On top of all, the torque-to-yield head bolts are too skinny to hold anything past stock boost levels and will stretch, resulting in head gasket failures.
While Ford guys are right to say that the 6.0L’s issues are made worse when you crank the power up, they’re wrong to call the detuned International VT365 found in industrial applications a “reliable” engine. Because those engines still suffer from almost all of the same issues.
Oh, and by the way, this is another Top 10 winner for Ward’s Best Engines awards. Go figures.
#3 Oldsmobile V8 diesel
Sticking with the train of diesel hate, let’s look at something old from Oldsmobile. This particular engine, the Oldsmobile V8 diesel engine, is one of the biggest turds to ever exist in a modern automobile.
Honestly, this engine is so bad that you partially or even fully blame it for ruining the chances of any diesel cars ever becoming popular in the states like they are in nearly any other part of the developed world. It’s that bad.
This engine was named the LF9, and it’s a common misconception that this engine was a compression-fuel conversion of the Chevy 350, but this is actually true. Rather, it’s a diesel conversion of the Oldsmobile 5.7-liter gasoline V8 engine that Oldsmobile had been using since the late 1940s.
Compared to that old gas engine, this new diesel had the same bore, stroke, bottom end, and all the same architecture, but it was about 25 lbs heavier due to the use of a beefier rotating assembly and revised cylinder heads.
At the time it was new, it outputs a whopping 120hp and 220lb-ft of torque. Every time you think an American-made V8 can’t physically have any less power, you’ll be blown away to find out that they somehow managed to make yet another engine with no power output.
It’s an absolute feat to engineer something with 5.7L of displacement and only 120hp, which gets even funnier because in later versions, Cadillac detuned them for improved fuel mileage and only output 105hp.
On the bright side though, the LF9 did offer decent fuel mileage during a time when gas prices were out of control relative to the average American’s income, and as such, it actually sold decently well.
But, problems quickly rode to the surface in the form of head gasket leaks, oil pan leaks, corrosion on the fuel injector pumps, water in the fuel, and problems with the three-speed automatic transmission that was pretty often paired with this engine.
Luckily, Oldsmobile put this engine out of its misery in 1985, but not after a class action lawsuit filed with the Federal Trade Commission that allowed owners to claim up to 80 percent of the original cost of the engine in the case of an engine failure.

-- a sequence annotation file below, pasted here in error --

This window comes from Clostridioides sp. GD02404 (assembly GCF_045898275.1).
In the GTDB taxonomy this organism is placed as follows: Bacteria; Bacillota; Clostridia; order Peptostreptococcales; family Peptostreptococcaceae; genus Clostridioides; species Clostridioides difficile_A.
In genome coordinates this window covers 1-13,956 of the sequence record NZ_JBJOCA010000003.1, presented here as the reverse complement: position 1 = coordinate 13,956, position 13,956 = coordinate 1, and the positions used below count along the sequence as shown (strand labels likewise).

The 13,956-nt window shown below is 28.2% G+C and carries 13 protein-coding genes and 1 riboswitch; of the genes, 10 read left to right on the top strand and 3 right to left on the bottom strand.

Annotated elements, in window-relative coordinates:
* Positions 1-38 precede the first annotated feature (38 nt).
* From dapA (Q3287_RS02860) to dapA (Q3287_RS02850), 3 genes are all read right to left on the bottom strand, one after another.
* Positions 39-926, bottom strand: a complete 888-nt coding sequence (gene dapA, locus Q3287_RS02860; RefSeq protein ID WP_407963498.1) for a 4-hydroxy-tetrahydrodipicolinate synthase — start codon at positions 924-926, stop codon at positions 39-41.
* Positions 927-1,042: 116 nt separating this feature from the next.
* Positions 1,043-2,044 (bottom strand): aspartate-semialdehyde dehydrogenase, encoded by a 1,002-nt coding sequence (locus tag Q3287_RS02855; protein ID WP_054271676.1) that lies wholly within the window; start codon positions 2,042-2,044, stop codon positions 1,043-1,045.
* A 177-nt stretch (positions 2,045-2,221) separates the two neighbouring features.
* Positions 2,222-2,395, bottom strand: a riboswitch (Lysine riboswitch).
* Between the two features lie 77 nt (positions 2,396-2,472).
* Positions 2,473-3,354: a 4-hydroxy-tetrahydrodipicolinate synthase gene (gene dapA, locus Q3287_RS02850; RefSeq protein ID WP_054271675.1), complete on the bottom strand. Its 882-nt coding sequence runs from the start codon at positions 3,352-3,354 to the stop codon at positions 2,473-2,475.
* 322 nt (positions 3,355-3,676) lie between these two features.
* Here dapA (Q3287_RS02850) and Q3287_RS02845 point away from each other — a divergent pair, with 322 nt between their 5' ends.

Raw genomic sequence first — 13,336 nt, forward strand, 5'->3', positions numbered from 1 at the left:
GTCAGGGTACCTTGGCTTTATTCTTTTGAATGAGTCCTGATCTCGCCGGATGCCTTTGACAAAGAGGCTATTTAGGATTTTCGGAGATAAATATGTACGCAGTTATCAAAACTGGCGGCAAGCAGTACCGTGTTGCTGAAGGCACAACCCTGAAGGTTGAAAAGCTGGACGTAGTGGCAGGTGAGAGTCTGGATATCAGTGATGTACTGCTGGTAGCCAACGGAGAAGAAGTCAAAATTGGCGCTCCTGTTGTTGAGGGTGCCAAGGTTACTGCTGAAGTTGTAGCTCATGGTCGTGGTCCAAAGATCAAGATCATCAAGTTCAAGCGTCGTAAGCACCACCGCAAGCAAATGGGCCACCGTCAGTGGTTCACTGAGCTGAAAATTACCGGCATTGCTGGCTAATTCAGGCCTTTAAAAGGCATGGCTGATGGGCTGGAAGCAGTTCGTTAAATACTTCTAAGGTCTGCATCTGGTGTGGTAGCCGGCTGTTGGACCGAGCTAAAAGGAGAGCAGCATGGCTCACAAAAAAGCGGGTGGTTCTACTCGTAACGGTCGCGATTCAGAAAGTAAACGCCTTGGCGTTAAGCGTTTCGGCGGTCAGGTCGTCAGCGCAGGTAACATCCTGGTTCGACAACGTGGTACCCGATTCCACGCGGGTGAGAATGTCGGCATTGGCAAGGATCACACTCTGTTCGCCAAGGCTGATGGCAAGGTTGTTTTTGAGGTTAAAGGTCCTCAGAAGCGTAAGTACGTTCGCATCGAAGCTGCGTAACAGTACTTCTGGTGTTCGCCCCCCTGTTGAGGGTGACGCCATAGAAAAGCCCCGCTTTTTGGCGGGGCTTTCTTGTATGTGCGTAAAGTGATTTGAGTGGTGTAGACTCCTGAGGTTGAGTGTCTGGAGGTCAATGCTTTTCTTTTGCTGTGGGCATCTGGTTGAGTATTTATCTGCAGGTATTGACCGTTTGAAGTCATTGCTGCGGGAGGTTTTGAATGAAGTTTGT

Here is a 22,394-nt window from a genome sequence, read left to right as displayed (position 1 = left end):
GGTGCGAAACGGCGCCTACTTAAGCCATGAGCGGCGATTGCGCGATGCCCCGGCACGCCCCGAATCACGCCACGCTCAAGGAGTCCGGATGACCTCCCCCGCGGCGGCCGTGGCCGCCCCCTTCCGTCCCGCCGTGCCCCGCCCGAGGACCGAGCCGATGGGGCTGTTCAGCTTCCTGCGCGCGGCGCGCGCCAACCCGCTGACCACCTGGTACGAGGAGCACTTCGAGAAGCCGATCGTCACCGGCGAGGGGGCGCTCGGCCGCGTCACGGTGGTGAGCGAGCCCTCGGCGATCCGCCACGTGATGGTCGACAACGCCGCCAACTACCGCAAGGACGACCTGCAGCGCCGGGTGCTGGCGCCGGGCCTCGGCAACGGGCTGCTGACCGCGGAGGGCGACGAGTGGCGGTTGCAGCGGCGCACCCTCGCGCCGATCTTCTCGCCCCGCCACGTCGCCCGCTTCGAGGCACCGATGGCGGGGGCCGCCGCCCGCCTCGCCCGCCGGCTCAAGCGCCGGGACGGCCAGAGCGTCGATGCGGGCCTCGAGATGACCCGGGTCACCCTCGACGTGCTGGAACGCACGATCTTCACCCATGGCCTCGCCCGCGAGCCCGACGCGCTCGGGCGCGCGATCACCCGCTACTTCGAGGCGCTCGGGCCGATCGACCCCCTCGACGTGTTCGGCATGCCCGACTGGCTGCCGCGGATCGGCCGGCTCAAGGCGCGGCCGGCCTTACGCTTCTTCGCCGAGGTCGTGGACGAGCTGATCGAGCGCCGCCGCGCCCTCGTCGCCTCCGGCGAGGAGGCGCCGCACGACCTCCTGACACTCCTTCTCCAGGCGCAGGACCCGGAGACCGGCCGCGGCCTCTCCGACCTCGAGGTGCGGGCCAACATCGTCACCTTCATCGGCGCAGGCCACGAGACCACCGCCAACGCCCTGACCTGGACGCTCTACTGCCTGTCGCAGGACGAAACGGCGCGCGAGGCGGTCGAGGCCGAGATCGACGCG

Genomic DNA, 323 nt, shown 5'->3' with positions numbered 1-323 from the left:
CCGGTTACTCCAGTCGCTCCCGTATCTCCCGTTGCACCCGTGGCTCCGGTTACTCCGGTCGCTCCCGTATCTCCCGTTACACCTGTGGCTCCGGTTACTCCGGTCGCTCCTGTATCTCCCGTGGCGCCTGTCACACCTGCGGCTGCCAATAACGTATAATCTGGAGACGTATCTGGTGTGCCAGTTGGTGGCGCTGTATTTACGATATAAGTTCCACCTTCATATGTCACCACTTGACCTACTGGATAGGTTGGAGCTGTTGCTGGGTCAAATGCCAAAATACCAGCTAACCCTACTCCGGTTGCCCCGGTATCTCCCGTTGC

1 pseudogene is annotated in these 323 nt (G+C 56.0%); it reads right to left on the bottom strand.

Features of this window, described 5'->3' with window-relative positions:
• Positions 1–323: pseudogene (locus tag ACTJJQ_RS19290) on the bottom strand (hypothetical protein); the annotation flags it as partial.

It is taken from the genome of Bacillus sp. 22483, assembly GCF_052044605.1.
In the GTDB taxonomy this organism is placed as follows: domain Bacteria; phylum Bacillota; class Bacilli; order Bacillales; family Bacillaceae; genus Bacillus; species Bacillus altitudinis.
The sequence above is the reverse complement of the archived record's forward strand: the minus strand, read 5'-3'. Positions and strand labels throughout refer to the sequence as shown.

Combine this with the return of cheap gas, and it makes sense why this engine went away.
#4 Cadillac V8-6-4
Now, this next engine I will applaud for its attempted innovation, and that’s the notorious Cadillac V-8-6-4 engine.
And what makes this engine so special is the fact that it had cylinder deactivation, which certainly wasn’t the first engine to do this, as it had successfully been done all the back in the early 1900s.
But those early engines were just that, early engines. Meaning, they kind of sucked like all engines from back then. Which is funny because Cadillac brought this cylinder deactivation technology back in 1981, and even then, it still sucked.
This system was standard on all 1981 Cadillac’s, and the technology actually came from Eaton; it was installed on the 1980 throttle body injected 6.0L V8, which at its core was just a destroked and debored 472.
This system was designed to shut off either two or four cylinders to increase fuel mileage, which you probably were able to figure out by the name of this engine.
The whole thing was controlled by Cadillac’s onboard computer, which used sensors to monitor engine speed, EGR, idle speed, intake manifold air pressure, coolant temp, and more.
If the computer sensed a sustained cruising condition, the computer would then signal a solenoid-activated blocker plate that physically moved the rocker arm, preventing the camshaft from opening the valve, making your 6.0L V8 a 4.5-liter V-6 or a three-liter V-4, on the fly.
If the system worked properly, you actually saw pretty decent fuel mileage, but that “if” is a big problem.